News Hits would love to take credit for making state legislators reconsider a couple cockamamie laws passed last month. But the much-deserved praise goes to Oakland Press reporters John Wisely and Stephen W. Huber. Their stories — and the American Civil Liberties Union of Michigan’s threat to sue — prompted state legislators to reconsider two laws that allow police and courts to conceal information in search warrants.
Public Act 112 says that a judge or magistrate can suppress the affidavit — which contains the reasons for the search — from the person whose property is searched or seized; police officers also are not required to show affidavits to those searched. Public Act 128 makes all search warrants and affidavits nonpublic.
Wisely discovered the new laws when he asked to review a search warrant in an Oakland County district court on April 22. The following two days, stories appeared in the Oakland Press that included criticism from civil libertarians who deemed the laws unconstitutional. After the articles appeared, other media around the state ran editorials and stories critical of the new laws.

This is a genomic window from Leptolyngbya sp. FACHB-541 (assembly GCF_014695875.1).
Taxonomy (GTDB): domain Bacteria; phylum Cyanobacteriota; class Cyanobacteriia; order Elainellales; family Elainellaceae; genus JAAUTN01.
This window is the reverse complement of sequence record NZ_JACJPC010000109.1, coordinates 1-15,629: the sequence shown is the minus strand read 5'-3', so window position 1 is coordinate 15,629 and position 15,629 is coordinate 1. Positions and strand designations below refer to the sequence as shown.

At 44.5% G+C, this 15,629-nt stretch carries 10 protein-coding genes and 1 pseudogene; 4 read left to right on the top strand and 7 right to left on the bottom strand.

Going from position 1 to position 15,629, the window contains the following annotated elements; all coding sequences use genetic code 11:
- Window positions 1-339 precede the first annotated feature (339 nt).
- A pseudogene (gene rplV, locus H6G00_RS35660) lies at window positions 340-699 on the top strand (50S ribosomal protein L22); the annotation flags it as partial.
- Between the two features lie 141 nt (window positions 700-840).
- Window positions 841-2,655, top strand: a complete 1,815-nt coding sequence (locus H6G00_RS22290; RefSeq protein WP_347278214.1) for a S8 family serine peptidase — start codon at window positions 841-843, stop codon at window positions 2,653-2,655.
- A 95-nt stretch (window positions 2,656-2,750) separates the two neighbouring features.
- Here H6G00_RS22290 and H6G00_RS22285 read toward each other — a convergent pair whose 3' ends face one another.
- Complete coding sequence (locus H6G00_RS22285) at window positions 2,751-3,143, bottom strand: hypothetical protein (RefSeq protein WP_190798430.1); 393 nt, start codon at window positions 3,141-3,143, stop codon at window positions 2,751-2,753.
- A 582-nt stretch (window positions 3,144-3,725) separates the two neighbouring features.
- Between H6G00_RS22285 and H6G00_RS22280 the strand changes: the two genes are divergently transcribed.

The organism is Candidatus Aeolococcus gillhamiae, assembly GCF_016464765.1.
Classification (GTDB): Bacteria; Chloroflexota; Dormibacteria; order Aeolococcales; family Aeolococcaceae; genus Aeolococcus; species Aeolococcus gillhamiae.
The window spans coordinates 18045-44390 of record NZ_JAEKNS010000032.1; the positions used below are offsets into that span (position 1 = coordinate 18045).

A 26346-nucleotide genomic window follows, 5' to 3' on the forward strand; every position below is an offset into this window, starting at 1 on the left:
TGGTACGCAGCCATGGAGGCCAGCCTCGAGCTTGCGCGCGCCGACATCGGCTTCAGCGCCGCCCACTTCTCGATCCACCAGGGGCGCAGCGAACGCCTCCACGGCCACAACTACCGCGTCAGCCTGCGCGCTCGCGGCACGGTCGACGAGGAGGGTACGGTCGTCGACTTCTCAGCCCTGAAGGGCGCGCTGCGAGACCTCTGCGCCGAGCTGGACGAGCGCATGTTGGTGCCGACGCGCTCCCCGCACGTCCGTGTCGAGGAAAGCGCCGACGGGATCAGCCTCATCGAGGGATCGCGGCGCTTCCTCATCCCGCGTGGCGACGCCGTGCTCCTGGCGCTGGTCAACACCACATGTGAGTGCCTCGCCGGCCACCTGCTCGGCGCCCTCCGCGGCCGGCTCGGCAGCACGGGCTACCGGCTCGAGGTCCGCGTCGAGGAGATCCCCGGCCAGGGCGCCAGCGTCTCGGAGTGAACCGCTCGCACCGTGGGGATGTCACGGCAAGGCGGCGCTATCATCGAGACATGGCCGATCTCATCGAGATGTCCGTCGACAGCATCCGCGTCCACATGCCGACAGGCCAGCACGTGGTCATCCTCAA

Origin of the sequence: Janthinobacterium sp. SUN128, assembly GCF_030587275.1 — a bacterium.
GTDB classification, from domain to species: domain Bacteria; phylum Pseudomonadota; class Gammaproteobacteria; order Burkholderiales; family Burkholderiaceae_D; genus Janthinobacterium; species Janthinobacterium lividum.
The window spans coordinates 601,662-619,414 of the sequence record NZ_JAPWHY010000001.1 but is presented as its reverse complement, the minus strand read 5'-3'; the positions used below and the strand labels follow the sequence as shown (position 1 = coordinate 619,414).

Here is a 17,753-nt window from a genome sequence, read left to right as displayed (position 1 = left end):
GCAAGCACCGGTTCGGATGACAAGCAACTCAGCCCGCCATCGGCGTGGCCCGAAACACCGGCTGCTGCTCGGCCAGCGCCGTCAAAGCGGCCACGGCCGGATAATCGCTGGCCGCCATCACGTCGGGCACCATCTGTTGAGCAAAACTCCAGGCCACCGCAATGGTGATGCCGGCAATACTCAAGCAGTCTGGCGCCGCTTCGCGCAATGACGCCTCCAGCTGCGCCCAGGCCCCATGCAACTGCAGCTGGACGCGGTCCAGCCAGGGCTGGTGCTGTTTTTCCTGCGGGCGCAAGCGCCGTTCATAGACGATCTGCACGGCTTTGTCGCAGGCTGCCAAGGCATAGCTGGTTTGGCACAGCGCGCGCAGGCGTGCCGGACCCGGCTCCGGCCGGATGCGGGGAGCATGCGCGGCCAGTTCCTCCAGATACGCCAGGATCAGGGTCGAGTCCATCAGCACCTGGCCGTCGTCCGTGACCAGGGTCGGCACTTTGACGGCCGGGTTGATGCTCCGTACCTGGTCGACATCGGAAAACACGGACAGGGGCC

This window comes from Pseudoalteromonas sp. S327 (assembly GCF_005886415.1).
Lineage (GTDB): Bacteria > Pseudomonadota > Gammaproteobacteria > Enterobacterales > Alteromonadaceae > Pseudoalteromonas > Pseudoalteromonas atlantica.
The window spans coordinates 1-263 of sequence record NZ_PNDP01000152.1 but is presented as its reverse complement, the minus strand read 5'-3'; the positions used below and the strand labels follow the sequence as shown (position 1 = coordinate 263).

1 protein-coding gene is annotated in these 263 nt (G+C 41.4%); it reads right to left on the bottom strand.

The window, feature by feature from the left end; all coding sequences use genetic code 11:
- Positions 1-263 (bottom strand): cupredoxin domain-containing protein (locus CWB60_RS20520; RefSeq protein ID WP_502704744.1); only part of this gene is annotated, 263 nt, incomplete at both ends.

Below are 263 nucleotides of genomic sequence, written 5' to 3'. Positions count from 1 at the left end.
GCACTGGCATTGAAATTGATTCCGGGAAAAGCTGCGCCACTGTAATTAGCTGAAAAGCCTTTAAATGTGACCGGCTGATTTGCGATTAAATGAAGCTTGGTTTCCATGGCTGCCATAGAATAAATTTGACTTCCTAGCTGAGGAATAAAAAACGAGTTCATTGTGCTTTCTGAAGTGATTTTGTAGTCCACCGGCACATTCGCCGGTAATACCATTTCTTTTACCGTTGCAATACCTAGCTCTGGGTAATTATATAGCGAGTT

Michael J. Steinberg, ACLU of Michigan legal director, says that his group considered suing. But following the uproar, state lawmakers agreed to change the legislation.
State Rep. Nancy Cassis, R-Northville, who co-sponsored one of the laws, says they will be amended to allow public review of warrants and affidavits after charges have been brought against the accused or have been dropped. Police also will be required to show search warrants to those being served, she says.
The original intent of both laws was to protect domestic-violence victims, whose names and whereabouts are contained in affidavits, says Cassis. But when terrorists attacked Sept. 11, the laws became part of an anti-terrorism package.
Wisely just wants the Legislature to act. “The bottom line is the law is what the law is,” he says. “And until they change it, I can’t get my search warrant.”Ann Mullen is a Metro Times staff writer. E-mail her at email@example.com